Portal:Geography

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Geography is the science that studies the lands, the features, the inhabitants, and the phenomena of the Earth. A literal translation would be "to describe or write about the Earth". The first person to use the word "geography" was Eratosthenes (276–194 BC). Four historical traditions in geographical research are the spatial analysis of the natural and the human phenomena (geography as the study of distribution), the area studies (places and regions), the study of the human-land relationship, and research in the Earth sciences. Modern geography is an all-encompassing discipline that foremost seeks to understand the Earth and all of its human and natural complexities—not merely where objects are, but how they have changed and come to be. Geography has been called "the world discipline" and "the bridge between the human and the physical science". Geography is divided into two main branches: human geography and physical geography.

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Featured article

Qunaitra.jpg
Quneitra (also known as Al Qunaytirah, Qunaitira, or Kuneitra) is the largely destroyed and abandoned capital of the Quneitra Governorate in south-western Syria. It is situated in a high valley in the Golan Heights at an elevation of 1,010 metres (3,313 feet) above sea level. Quneitra was founded in the Ottoman era as a way station on the caravan route to Damascus and subsequently became a garrison town of some 20,000 people, strategically located near the ceasefire line with Israel. Its name is Arabic for "the little bridge". On 10 June 1967, the last day of the Six-Day War, Quneitra came under Israeli control. It was briefly recaptured by Syria during the 1973 Yom Kippur War, but Israel regained control in its subsequent counter-offensive. The city was almost completely destroyed before the Israeli withdrawal in June 1974. It now lies in the demilitarized United Nations Disengagement Observer Force Zone between Syria and Israel, a short distance from the de facto border between the two countries, and is populated by only a handful of families. Syria refused to rebuild the city and actively discourages resettlement in the area. Israel was heavily criticized by the United Nations for the city's destruction, while Israel has also criticized Syria for not rebuilding Quneitra.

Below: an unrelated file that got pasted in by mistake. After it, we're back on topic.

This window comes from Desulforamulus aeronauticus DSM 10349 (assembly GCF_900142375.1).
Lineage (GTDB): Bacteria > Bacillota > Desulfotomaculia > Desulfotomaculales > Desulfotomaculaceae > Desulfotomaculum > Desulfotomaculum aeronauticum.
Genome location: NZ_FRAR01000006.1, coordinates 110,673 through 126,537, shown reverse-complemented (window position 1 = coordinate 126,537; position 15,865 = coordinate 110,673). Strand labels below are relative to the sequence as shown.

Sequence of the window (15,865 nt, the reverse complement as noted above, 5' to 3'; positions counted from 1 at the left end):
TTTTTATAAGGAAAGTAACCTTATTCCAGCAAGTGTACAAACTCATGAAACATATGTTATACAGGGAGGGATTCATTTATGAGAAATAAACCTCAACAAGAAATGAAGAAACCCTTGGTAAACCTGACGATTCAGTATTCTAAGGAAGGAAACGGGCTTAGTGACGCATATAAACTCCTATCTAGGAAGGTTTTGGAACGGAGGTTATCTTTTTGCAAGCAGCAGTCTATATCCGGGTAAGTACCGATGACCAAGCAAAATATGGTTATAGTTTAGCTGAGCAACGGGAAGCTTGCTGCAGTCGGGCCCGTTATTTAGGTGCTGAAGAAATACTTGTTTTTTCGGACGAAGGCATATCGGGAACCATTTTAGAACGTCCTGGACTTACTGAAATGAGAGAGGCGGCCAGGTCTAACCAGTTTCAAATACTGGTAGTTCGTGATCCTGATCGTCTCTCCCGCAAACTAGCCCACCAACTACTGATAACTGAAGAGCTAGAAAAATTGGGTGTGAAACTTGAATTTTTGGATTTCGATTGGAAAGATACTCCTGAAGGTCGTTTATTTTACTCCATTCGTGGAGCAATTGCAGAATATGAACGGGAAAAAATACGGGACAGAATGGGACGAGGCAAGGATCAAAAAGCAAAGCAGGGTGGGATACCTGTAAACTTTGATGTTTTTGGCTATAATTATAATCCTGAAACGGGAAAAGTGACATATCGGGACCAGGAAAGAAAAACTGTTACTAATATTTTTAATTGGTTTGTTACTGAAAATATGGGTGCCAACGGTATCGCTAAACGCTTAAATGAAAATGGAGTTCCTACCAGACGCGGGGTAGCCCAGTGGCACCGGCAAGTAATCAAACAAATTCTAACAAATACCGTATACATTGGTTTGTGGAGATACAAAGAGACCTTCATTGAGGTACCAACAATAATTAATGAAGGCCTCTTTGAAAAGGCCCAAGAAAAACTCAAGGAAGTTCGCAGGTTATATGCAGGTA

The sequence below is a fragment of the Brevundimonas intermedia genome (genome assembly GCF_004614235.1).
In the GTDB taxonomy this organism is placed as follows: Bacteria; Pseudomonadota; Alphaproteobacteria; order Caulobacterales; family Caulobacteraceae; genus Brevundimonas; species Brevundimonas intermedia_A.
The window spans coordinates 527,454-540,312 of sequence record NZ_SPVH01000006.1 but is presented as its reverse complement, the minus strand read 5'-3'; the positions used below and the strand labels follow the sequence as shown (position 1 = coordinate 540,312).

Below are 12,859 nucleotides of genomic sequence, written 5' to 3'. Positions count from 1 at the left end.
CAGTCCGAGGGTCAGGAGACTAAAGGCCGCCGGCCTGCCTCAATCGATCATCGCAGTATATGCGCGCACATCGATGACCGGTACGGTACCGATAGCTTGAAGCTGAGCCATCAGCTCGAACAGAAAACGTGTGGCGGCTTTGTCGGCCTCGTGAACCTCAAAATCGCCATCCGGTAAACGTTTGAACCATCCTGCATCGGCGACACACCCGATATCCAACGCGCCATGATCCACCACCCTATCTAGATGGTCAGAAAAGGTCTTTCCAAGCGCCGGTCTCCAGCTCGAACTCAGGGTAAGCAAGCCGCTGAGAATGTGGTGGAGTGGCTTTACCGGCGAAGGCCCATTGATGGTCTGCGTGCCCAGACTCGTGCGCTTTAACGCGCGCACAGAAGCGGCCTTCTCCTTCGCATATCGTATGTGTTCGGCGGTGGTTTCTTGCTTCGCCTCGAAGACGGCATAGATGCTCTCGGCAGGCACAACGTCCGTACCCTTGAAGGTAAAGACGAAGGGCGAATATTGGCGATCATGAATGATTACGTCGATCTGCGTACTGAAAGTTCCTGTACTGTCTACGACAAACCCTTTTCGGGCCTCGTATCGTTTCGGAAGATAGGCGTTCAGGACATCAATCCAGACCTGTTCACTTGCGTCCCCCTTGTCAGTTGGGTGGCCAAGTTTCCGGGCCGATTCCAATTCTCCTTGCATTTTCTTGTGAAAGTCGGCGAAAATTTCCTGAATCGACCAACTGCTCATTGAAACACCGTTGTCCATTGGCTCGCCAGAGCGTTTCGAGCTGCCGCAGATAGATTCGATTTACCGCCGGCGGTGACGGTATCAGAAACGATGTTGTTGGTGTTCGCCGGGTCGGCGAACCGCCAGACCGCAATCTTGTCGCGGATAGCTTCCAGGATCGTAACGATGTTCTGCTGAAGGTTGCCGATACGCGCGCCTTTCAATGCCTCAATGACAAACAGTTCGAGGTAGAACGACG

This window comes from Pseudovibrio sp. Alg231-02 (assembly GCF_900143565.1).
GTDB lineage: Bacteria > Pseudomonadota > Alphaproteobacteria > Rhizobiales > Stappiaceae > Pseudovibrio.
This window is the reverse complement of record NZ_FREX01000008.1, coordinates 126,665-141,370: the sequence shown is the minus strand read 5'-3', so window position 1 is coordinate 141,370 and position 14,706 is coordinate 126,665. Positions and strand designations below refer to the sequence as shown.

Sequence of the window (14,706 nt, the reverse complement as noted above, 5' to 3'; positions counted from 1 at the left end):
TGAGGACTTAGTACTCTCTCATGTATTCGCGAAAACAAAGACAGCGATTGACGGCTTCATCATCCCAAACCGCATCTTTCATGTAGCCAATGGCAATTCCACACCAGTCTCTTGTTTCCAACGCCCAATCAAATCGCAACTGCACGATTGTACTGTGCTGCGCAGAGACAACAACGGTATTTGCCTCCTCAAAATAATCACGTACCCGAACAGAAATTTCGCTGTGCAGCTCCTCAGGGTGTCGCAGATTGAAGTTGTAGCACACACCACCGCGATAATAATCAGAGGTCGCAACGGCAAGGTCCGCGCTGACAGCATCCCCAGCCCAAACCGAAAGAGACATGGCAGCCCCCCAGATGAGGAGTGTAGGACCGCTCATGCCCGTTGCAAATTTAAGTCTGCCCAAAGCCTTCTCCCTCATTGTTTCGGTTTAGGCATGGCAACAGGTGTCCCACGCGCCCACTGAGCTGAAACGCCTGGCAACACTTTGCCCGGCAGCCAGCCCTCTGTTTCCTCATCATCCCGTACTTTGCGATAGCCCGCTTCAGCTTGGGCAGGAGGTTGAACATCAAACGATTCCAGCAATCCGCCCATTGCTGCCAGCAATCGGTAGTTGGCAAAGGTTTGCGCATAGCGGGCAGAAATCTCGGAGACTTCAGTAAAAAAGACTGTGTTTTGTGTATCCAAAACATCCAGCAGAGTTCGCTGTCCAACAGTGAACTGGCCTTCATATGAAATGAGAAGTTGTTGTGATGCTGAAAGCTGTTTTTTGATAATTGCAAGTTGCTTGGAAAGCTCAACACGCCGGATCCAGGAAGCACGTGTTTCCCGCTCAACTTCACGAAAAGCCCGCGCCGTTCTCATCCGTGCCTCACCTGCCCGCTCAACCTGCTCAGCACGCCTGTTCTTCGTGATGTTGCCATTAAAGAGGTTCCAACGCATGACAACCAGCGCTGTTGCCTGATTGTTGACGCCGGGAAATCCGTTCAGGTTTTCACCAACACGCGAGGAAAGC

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Did you know...

Galapagos Land Iguana

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Featured biography

Edward Wright was an English mathematician and cartographer noted for his book Certaine Errors in Navigation, which for the first time explained the mathematical basis of the Mercator projection, and set out a reference table giving the linear scale multiplication factor as a function of latitude, calculated for each minute of arc up to a latitude of 75°. This was the essential step needed to make practical both the making and the navigational use of Mercator charts. In 1589 Elizabeth I requested that he carry out navigational studies with an expedition organised by the Earl of Cumberland. The expedition's route was the subject of the first map to be prepared according to Wright's projection, which was published in Certaine Errors in 1599. The same year, Wright created and published the first world map produced in England and the first to use the Mercator projection since Gerardus Mercator's original 1569 map. Apart from a number of other books and pamphlets, Wright translated John Napier's pioneering 1614 work which introduced the idea of logarithms from Latin into English. Wright's work influenced, among other persons, Dutch astronomer and mathematician Willebrord Snellius; Adriaan Metius, the geometer and astronomer from Holland; and the English mathematician Richard Norwood.

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Geography categories

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WikiProjects
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Featured picture

Jamison Valley, Blue Mountains, Australia
Credit: Diliff

The Blue Mountains in Australia borders on Sydney's metropolitan area, its foothills starting approximately 50 kilometres (31 mi) west of the state capital. Geologically, it is situated in the central parts of the Sydney Basin. Consisting mainly of a sandstone plateau, the area is dissected by gorges up to 760 metres (2,490 ft) deep.

Selected quote

Stephen F. Chadwick
Stephen F. Chadwick, Governor's Biennial Message (1878)

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Antarctica (orthographic projection).svg
Antarctica
Afro-Eurasia (orthographic projection).svg
Afro-Eurasia
Americas (orthographic projection).svg
Americas
Australia (orthographic projection).svg
Australia
Africa (orthographic projection).svg
Africa
Eurasia (orthographic projection).svg
Eurasia
North America (orthographic projection).svg
North America
Oceania (orthographic projection).svg
Oceania
Europe (orthographic projection).svg
Europe
Asia (orthographic projection).svg
Asia
South America (orthographic projection).svg
South America
Supercontinents:
Gondwana • Laurasia • Pangaea • Rodinia


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